The first years of our lives are by the most formative. In the span of a few years, babies go from crawling on all fours to walking and talking. Hearing a baby’s first words is always an exciting moment, but what if they aren’t saying words after a year? What if they are still struggling to pronounce words when they are 5? If you are worried that your child might be falling behind, the first thing to remember is that all kids grow at their own pace. If you find your child is falling behind, this isn’t necessarily cause for alarm. Some kids may need special attention in the classroom one year and then be top of their class the next. If you think that your child may benefit from speech therapy, follow these steps before enrolling them in therapy.
Check your Child’s Verbal Development
Though there is no golden ruler to determine exactly who needs therapy and who doesn’t, there are a few developmental milestones that you can look out for to help you gauge how your child is coming along linguistically. If your child doesn’t speak by 18 months and isn’t making eye contact, these are indicators that you should schedule a screening. At 2 years of age, your child should be able to say at least 50 words, combining a few of them to form short sentences. By three, they should be able to pronounce the ‘t’, ‘d’, and ‘n’ sounds. By age five, your child should be able to communicate effectively with those around them. If you notice that your child is not meeting milestones, do not wait to talk to a doctor about it. The best time to begin speech therapy is as soon as you realize your child could benefit from it. The early years of development are the most impactful when it comes to speech, so your child must get as much help as they can while they are as young as possible.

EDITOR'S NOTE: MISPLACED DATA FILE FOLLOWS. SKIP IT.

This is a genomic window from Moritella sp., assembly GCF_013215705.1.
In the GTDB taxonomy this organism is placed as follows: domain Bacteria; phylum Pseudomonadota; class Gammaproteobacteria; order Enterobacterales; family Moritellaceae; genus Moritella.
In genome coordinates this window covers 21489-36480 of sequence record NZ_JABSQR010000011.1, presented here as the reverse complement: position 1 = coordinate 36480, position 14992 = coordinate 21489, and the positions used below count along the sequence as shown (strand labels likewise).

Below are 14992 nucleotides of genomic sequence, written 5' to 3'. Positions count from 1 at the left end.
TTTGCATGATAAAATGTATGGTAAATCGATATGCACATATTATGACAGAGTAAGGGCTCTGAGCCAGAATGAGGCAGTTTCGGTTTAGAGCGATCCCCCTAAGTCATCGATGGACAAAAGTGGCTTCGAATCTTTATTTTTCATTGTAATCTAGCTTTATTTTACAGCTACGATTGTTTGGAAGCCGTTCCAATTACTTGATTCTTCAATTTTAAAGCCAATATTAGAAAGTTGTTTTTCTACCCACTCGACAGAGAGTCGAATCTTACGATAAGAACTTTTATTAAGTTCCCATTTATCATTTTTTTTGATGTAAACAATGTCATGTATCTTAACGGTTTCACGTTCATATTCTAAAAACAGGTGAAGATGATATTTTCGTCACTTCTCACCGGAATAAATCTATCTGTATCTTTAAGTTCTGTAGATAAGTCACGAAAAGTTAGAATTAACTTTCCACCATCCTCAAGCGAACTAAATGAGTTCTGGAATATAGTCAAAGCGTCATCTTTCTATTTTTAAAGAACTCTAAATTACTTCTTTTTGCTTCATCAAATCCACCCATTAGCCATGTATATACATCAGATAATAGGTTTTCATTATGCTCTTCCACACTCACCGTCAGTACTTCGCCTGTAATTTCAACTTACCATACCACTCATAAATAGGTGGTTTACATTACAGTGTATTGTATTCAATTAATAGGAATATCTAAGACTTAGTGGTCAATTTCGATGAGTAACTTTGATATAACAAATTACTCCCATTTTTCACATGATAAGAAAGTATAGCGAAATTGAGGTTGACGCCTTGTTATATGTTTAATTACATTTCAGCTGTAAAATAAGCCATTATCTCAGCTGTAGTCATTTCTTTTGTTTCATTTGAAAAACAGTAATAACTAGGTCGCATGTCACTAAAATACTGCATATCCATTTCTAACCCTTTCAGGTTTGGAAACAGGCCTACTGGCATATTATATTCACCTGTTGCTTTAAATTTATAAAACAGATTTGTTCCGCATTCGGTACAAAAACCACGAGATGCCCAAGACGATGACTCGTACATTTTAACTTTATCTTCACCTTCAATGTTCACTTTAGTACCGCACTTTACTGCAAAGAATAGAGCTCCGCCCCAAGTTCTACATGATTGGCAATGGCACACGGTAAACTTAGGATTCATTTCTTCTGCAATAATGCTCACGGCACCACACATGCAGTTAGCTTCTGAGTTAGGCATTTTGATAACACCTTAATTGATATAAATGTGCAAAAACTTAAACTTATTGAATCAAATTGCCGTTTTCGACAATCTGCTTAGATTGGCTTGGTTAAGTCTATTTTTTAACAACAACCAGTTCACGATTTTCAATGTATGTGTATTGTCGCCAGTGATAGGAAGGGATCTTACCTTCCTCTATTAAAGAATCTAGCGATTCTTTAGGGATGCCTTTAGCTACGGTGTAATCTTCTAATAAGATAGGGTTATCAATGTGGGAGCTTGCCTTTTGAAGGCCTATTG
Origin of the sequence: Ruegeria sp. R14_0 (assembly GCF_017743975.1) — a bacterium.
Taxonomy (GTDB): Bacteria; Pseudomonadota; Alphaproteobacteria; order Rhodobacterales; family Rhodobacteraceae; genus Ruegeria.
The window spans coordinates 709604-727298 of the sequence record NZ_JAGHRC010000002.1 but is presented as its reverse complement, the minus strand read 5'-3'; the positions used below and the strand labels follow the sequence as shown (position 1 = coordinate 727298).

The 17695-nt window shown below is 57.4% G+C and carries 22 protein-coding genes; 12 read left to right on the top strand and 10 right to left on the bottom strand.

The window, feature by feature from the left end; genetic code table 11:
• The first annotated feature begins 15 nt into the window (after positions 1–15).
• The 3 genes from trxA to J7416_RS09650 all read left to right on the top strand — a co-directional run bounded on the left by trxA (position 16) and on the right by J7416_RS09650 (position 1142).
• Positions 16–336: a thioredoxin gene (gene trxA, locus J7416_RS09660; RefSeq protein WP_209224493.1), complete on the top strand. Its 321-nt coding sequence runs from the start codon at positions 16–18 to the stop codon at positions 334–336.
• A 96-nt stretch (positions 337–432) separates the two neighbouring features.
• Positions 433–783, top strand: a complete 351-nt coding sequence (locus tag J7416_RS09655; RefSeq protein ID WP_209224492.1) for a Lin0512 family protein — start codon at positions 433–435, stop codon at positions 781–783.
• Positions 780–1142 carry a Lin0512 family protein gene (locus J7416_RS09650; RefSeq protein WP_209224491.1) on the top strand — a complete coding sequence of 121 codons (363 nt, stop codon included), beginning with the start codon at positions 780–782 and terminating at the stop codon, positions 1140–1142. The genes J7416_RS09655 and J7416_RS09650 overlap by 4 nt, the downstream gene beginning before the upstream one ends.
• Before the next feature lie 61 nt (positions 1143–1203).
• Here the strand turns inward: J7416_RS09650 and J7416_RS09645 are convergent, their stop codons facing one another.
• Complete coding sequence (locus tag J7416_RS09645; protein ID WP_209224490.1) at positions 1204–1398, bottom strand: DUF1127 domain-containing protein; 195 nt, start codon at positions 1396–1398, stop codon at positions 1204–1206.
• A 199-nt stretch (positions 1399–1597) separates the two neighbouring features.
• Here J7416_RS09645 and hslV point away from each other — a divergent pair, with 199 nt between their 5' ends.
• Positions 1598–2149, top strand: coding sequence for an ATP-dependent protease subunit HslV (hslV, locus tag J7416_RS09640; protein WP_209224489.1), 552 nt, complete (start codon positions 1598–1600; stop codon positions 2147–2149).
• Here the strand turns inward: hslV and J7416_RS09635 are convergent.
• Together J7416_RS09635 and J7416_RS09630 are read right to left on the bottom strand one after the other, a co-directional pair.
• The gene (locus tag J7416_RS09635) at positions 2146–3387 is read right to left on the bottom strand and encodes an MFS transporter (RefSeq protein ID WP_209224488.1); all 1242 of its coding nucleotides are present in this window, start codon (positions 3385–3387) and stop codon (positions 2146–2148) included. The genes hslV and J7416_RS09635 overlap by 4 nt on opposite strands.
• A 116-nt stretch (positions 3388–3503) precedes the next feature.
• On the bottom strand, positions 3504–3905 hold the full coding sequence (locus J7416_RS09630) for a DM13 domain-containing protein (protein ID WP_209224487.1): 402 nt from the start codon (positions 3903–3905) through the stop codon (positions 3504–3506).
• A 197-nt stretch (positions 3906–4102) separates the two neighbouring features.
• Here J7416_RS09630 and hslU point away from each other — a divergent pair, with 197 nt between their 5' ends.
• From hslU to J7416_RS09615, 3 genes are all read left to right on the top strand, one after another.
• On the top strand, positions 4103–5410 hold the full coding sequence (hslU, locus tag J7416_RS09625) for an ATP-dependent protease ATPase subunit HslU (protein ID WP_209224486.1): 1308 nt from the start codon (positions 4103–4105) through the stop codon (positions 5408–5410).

Consult a Professional
If you believe your child is failing to meet these milestones, consult their pediatrician about referring you to an evaluation specialist. This evaluation can provide insight into your child’s speech development process, and determine some potential causes for the delay. This evaluation will help you decide whether speech therapy is the right choice for you and your child and what the best course of action would be.
Practice at Home
The best way to help your child develop their speech is by practicing at home. Speech therapy can help your child discover new skill sets, and the best way to reinforce these skills is through consistent practice. The more dialogue you have with your children, the more opportunity they will have to both learn from you, and apply what they have been learning in therapy. Reading together, limiting screen times, or just talking as you go about your day are all good ways that you can help your child develop their speech.
Speech Therapy for Kids at Excellence Rehab
One of the most rewarding parts of parenting is seeing our children develop and succeed. At Excellence Rehab and Physical Therapy, our pediatric therapy services are designed to help children develop and strengthen the tools that they will need later in life. If you have any questions or are ready to take the next step, contact our team to schedule an appointment. The best time to start is now.